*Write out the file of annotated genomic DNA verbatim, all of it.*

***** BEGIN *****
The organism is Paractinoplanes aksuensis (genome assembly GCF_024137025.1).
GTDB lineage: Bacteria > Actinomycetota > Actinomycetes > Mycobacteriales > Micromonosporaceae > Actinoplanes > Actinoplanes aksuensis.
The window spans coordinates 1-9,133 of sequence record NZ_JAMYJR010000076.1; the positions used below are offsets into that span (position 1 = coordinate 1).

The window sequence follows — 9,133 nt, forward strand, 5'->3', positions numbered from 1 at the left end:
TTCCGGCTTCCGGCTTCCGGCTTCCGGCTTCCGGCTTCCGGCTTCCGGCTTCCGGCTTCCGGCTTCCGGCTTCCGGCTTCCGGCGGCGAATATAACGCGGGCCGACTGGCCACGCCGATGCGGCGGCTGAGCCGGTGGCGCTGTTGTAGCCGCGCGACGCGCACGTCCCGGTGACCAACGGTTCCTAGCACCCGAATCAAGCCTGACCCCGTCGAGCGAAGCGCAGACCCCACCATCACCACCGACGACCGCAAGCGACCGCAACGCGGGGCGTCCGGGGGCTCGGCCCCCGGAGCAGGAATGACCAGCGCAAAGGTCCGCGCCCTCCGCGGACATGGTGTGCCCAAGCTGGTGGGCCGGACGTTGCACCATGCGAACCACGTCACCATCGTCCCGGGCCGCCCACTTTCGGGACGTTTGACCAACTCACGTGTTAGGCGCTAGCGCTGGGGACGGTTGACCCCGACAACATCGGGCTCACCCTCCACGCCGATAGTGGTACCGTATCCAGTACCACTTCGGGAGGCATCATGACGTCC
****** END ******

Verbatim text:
The organism is Paractinoplanes aksuensis (genome assembly GCF_024137025.1).
GTDB lineage: Bacteria > Actinomycetota > Actinomycetes > Mycobacteriales > Micromonosporaceae > Actinoplanes > Actinoplanes aksuensis.
The window spans coordinates 1-9,133 of sequence record NZ_JAMYJR010000076.1; the positions used below are offsets into that span (position 1 = coordinate 1).

The window sequence follows — 9,133 nt, forward strand, 5'->3', positions numbered from 1 at the left end:
TTCCGGCTTCCGGCTTCCGGCTTCCGGCTTCCGGCTTCCGGCTTCCGGCTTCCGGCTTCCGGCTTCCGGCTTCCGGCTTCCGGCGGCGAATATAACGCGGGCCGACTGGCCACGCCGATGCGGCGGCTGAGCCGGTGGCGCTGTTGTAGCCGCGCGACGCGCACGTCCCGGTGACCAACGGTTCCTAGCACCCGAATCAAGCCTGACCCCGTCGAGCGAAGCGCAGACCCCACCATCACCACCGACGACCGCAAGCGACCGCAACGCGGGGCGTCCGGGGGCTCGGCCCCCGGAGCAGGAATGACCAGCGCAAAGGTCCGCGCCCTCCGCGGACATGGTGTGCCCAAGCTGGTGGGCCGGACGTTGCACCATGCGAACCACGTCACCATCGTCCCGGGCCGCCCACTTTCGGGACGTTTGACCAACTCACGTGTTAGGCGCTAGCGCTGGGGACGGTTGACCCCGACAACATCGGGCTCACCCTCCACGCCGATAGTGGTACCGTATCCAGTACCACTTCGGGAGGCATCATGACGTCC